DEA Ends Monopoly on Medical Marijuana Research
Coming to a cereal near you?
Photo by Jorge Negreros/OC Weekly
According to a not-so-surprise announcement today, the U.S. Drug Enforcement Administration (DEA) has denied a petition to reschedule marijuana under the Controlled Substances Act (CSA). Thus, marijuana, along with LSD, heroin, and other drugs deemed to have no medical purpose, will remain a so-called Schedule One narcotic. As the Weekly reported in 2013, the DEA has consistently and successfully fought appeals by advocates of marijuana legalization to end the war on weed by taking it off the Schedule One list.
However, the DEA did announce a significant change by ending the longstanding monopoly on the production of medical-grade cannabis.
In ending the monopoly held held by the National Institutes on Drug Abuse (NIDA), the DEA argued that while both NIDA and the Federal Drug Administration (FDA) state that there is still no clear evidence of marijuana's medical value, more studies, particularly regarding cannabidiol, or CBD, are needed to clear up the issue.
"Although the effects of CBD are not yet fully understood by scientists, and research is ongoing in this media, some studies suggest that CBD may have uses in the treatment of seizures and other neurological disorders," the DEA ruling states. "A growing number of researchers have expressed interest in conducting research with extracts of marijuana that have a particular percentage of CBD and other cannabinoids. DEA fully supports research in this area."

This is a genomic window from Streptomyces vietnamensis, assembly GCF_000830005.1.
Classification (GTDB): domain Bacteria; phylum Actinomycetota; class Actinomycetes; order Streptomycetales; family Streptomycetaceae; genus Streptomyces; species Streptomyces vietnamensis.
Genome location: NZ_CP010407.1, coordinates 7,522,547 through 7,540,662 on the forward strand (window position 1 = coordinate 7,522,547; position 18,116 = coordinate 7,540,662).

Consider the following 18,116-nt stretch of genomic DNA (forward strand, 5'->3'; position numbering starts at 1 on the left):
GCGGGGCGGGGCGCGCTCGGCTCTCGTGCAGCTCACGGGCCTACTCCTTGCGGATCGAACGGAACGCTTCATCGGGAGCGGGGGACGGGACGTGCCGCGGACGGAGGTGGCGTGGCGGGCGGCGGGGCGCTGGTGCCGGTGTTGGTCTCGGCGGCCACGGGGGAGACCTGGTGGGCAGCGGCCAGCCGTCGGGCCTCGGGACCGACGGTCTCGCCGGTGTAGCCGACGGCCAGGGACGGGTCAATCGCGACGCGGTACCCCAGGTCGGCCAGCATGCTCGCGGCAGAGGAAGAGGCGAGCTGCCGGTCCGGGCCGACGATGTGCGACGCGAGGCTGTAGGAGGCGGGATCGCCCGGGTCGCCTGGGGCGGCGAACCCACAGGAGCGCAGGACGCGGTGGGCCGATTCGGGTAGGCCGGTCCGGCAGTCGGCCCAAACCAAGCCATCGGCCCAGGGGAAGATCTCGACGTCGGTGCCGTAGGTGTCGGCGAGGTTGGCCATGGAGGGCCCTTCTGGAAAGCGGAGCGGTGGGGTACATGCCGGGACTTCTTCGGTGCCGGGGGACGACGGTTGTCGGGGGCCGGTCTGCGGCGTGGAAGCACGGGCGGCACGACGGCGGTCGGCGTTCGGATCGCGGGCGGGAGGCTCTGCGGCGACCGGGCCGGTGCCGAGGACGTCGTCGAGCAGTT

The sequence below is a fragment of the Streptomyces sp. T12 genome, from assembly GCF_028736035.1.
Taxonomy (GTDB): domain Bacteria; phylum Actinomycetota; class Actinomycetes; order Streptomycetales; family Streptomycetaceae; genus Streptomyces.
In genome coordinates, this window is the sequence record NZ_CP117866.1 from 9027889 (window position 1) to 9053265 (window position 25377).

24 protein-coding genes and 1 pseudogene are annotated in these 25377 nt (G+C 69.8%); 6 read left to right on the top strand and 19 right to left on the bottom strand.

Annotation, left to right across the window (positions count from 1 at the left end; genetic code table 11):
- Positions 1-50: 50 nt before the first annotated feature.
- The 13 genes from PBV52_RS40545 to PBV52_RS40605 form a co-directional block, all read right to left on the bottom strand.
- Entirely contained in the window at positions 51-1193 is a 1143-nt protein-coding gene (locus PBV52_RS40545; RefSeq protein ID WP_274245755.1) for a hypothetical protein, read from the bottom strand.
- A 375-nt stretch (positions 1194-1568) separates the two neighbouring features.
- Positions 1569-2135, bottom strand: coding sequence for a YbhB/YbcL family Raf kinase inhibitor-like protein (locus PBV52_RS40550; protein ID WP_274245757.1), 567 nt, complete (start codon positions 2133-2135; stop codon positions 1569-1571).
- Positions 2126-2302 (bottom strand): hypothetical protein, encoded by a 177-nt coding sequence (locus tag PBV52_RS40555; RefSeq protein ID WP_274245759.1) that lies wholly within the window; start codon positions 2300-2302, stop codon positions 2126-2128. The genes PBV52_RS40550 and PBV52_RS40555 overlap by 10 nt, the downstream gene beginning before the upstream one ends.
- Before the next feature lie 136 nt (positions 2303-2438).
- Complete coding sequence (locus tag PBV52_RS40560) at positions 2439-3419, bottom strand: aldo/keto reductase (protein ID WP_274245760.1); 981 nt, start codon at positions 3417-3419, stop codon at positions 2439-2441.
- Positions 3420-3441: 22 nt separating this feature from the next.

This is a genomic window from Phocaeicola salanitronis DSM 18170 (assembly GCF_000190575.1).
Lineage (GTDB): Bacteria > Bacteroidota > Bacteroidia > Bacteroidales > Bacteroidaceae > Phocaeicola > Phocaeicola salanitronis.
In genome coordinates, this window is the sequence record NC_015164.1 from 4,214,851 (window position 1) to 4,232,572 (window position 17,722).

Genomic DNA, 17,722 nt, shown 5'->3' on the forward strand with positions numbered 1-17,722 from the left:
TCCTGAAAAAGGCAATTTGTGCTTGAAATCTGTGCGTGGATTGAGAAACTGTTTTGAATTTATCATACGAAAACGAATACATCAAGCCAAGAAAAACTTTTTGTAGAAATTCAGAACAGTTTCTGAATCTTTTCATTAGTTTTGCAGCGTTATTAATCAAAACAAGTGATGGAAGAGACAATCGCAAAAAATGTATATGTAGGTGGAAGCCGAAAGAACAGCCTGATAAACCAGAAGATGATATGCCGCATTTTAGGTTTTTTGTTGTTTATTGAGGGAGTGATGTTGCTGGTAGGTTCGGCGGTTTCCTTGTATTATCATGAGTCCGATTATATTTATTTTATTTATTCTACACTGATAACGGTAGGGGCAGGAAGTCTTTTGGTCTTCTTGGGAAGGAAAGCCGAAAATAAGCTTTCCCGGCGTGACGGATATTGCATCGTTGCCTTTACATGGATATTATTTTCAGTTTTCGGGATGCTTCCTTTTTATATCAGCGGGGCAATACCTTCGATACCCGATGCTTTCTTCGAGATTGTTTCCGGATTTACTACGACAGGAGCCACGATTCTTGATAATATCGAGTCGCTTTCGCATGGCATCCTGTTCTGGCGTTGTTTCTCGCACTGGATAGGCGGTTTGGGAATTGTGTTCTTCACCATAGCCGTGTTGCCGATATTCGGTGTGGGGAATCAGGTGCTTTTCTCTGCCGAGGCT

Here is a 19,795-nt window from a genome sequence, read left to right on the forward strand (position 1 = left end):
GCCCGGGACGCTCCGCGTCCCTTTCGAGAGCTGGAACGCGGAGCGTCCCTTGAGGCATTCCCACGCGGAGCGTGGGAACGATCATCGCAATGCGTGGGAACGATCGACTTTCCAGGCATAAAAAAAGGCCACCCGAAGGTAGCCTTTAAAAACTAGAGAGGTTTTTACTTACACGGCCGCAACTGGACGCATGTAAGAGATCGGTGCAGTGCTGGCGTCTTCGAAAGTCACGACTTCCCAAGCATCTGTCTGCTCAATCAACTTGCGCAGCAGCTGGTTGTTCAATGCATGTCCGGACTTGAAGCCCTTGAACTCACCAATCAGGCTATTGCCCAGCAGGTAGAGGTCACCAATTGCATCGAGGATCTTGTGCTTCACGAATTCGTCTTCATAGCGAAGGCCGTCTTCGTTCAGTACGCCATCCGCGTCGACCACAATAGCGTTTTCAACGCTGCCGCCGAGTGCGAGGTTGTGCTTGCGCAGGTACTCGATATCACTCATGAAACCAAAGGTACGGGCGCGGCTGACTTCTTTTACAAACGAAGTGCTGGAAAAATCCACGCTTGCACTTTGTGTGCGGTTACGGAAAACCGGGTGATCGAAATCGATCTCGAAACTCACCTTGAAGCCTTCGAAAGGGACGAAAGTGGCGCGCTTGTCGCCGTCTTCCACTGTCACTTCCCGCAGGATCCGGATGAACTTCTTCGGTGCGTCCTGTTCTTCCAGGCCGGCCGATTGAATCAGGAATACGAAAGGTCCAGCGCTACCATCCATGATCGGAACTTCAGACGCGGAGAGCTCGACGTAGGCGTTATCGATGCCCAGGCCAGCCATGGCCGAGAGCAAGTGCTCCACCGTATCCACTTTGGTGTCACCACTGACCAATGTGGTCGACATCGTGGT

Currently, only the University of Mississippi has a contract to grow medical-grade marijuana. Now, under the DEA's new guidelines, that monopoly has officially been ended.
"The historical system, under which NIDA relied on one grower to supply marijuana on a contract basis, was designed primarily to supply marijuana for use in federally funded research—not for commercial product development," the ruling explains. "Thus, under the historical system, there was no clear legal pathway for commercial enterprises to produce marijuana for product development. In contrast, under the new approach . . . persons may become registered with DEA to grow marijuana not only to supply federally funded or other academic researchers, but also for other strictly commercial endeavors funded by the private sector and aimed at drug product development."
Most significantly, the DEA states in its ruling, "should the state of scientific knowledge advance in the future such that a marijuana-derived drug is shown to be safe and effective for medical use, pharmaceutical firms will have a legal means of producing such drugs in the United States."
Although few observers seem to be surprised that the feds failed to reclassify cannabis as anything other than a dangerous drug, the fact that the DEA has ended is being viewed as a significant reform. In an article published today for the Brookings Institution, marijuana researcher John Hudak declared that the shift in policy on medical research is an important victory for advocates of marijuana reform.
Citing recent polls that show an overwhelming number of Americans—including likely presidential voters—support marijauana legalization, Hudak argues that the DEA knows that the days are numbered for the war on weed. "DEA is hyper-aware of these societal changes," says Hudak, "and it has also seen policy change in the [Obama] administration as a signal of what is to come.
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